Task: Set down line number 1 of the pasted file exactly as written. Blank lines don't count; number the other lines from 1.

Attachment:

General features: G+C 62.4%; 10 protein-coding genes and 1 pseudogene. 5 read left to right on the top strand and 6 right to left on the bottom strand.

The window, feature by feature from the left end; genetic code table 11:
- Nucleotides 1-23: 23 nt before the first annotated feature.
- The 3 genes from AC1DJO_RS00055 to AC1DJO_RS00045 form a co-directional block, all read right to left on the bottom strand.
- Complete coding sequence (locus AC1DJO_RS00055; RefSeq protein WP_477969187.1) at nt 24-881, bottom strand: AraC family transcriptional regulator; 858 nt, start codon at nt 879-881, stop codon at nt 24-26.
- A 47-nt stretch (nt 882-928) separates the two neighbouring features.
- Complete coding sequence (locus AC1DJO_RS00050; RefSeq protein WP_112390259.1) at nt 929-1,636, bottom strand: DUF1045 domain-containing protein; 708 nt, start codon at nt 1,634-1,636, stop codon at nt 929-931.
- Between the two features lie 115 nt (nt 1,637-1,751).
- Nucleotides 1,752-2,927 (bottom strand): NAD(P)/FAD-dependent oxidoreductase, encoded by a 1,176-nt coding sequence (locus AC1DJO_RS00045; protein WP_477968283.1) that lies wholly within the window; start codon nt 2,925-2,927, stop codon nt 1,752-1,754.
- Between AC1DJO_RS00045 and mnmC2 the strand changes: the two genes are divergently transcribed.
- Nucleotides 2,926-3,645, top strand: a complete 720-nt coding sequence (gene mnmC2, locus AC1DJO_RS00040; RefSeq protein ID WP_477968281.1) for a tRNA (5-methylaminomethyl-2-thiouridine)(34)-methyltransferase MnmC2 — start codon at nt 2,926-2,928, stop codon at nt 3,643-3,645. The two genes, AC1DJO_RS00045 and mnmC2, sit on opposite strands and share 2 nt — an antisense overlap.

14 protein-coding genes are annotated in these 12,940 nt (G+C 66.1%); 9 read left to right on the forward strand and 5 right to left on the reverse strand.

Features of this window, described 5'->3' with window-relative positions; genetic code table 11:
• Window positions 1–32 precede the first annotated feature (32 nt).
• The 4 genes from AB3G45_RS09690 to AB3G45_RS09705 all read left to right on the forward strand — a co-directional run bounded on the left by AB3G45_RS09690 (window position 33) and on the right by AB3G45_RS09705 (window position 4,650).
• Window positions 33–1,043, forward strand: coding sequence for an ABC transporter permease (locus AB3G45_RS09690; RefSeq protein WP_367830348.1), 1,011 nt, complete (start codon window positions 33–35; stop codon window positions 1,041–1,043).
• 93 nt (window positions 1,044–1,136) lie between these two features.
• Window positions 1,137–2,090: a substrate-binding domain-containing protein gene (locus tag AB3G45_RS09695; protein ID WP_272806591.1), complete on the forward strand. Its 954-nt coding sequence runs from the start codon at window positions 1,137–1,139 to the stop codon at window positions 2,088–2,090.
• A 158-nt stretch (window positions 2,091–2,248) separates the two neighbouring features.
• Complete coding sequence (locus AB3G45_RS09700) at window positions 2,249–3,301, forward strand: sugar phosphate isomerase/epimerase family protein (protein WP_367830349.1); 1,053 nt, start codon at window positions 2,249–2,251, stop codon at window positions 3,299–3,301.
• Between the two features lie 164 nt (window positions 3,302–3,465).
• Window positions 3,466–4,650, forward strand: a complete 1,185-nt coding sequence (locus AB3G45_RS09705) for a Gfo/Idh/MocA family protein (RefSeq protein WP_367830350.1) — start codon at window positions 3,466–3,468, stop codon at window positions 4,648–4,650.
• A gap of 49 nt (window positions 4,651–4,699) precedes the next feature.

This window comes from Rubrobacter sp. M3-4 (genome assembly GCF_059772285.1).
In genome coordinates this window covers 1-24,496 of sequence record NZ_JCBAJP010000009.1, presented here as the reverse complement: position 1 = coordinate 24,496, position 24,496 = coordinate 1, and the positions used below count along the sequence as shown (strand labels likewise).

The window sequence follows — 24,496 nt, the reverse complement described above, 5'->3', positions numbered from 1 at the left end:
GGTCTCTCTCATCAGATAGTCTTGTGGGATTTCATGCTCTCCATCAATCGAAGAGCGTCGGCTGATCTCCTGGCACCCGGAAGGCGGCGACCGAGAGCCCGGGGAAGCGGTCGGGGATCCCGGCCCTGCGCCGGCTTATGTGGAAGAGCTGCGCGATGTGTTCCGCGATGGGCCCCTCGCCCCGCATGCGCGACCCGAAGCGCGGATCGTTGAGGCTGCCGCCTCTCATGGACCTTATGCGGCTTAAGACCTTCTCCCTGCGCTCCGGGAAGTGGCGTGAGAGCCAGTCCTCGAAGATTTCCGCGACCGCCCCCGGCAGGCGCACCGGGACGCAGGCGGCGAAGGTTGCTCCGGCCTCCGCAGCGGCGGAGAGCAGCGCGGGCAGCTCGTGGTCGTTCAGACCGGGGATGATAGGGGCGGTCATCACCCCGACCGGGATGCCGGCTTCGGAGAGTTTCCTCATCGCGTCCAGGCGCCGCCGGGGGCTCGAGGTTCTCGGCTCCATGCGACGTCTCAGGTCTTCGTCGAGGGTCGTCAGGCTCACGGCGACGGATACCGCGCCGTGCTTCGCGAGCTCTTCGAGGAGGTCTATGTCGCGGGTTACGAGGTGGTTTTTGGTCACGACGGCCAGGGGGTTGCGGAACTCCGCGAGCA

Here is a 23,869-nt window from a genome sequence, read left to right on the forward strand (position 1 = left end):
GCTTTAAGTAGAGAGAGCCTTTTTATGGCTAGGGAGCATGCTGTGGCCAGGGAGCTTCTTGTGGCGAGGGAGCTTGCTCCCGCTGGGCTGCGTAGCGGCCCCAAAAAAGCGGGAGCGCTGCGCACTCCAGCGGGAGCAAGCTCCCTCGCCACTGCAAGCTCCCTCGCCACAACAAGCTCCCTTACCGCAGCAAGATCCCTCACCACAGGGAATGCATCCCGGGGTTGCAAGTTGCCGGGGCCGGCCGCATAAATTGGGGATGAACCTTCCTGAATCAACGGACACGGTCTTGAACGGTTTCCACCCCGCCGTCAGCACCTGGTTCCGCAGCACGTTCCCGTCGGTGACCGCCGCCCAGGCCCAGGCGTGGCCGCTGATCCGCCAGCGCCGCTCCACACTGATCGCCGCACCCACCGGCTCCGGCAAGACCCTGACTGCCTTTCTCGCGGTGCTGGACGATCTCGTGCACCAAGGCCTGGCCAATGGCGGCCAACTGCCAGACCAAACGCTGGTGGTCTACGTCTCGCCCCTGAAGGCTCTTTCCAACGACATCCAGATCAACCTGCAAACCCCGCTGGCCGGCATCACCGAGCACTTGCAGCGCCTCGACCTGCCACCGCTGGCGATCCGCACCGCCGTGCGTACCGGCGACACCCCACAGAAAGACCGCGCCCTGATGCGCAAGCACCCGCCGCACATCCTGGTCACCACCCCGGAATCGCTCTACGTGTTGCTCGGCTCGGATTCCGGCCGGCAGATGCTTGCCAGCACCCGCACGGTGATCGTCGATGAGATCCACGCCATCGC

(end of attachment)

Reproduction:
General features: G+C 62.4%; 10 protein-coding genes and 1 pseudogene. 5 read left to right on the top strand and 6 right to left on the bottom strand.